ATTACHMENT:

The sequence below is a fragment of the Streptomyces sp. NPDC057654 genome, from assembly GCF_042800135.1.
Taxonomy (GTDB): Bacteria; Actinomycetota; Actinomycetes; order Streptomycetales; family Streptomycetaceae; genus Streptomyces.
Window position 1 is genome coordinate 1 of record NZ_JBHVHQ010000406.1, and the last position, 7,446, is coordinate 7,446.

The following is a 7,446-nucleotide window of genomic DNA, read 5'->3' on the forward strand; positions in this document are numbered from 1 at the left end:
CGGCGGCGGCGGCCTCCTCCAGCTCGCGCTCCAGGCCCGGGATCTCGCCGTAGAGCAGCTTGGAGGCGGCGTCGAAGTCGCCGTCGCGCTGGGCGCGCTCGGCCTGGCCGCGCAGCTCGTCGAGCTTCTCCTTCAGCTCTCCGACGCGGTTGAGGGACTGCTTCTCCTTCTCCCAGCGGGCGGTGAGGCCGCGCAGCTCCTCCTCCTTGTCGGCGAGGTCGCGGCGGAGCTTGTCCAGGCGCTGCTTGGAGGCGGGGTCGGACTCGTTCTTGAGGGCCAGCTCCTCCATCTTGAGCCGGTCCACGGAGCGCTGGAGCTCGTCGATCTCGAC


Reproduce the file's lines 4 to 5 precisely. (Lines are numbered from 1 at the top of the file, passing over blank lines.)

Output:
The following is a 7,446-nucleotide window of genomic DNA, read 5'->3' on the forward strand; positions in this document are numbered from 1 at the left end:
CGGCGGCGGCGGCCTCCTCCAGCTCGCGCTCCAGGCCCGGGATCTCGCCGTAGAGCAGCTTGGAGGCGGCGTCGAAGTCGCCGTCGCGCTGGGCGCGCTCGGCCTGGCCGCGCAGCTCGTCGAGCTTCTCCTTCAGCTCTCCGACGCGGTTGAGGGACTGCTTCTCCTTCTCCCAGCGGGCGGTGAGGCCGCGCAGCTCCTCCTCCTTGTCGGCGAGGTCGCGGCGGAGCTTGTCCAGGCGCTGCTTGGAGGCGGGGTCGGACTCGTTCTTGAGGGCCAGCTCCTCCATCTTGAGCCGGTCCACGGAGCGCTGGAGCTCGTCGATCTCGAC